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Polycystic ovarian syndrome and insulin resistance: implications for estrogen use in premenopausal and postmenopausal women.

by Rhoda H Cobin
Metabolic syndrome and related disorders ()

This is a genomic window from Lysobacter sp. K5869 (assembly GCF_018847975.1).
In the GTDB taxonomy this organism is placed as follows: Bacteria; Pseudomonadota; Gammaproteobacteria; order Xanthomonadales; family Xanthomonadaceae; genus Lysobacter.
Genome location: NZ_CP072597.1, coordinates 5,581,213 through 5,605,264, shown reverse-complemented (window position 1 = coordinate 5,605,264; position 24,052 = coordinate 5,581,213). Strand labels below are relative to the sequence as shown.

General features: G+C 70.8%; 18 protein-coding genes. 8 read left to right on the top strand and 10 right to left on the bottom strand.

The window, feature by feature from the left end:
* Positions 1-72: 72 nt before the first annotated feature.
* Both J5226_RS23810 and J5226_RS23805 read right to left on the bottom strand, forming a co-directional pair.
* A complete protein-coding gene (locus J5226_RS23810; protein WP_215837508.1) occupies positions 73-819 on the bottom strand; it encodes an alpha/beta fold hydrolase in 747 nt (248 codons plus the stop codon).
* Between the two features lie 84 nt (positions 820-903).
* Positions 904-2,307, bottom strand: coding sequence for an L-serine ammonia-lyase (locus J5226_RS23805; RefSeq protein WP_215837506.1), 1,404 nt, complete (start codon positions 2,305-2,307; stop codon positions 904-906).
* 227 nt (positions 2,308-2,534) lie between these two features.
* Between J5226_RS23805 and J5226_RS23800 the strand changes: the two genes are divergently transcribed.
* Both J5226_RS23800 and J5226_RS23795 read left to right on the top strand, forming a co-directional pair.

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Polycystic ovarian syndrome (PCOS) is the most frequent endocrine disorder of reproductive age women, affecting an estimated 8-10% of all women in this age group or approximately six million women. Further, women with PCOS continue to manifest the metabolic alterations inherent in the insulin resistance syndrome after menopause, rendering them more susceptible to type 2 diabetes and cardiovascular disease. Aging and obesity further contribute to these risks. Since estrogen-containing therapy is commonly used for menstrual regulation in premenopausal women with PCOS, it is important to evaluate the possible consequences of hormonal therapy on subsequent metabolic and cardiovascular risk. In postmenopausal women, a consensus regarding the appropriate role of estrogen replacement therapy is currently in evolution. By examining the effects of estrogen with or without progesterone on insulin resistance, insight may be gained about the risk/benefit ratio of this therapy in the subset of women with insulin resistance, PCOS, and type 2 diabetes. The goal of this review, then, is to examine the known effects of estrogen on insulin sensitivity and its implications for cardiovascular and metabolic risk.

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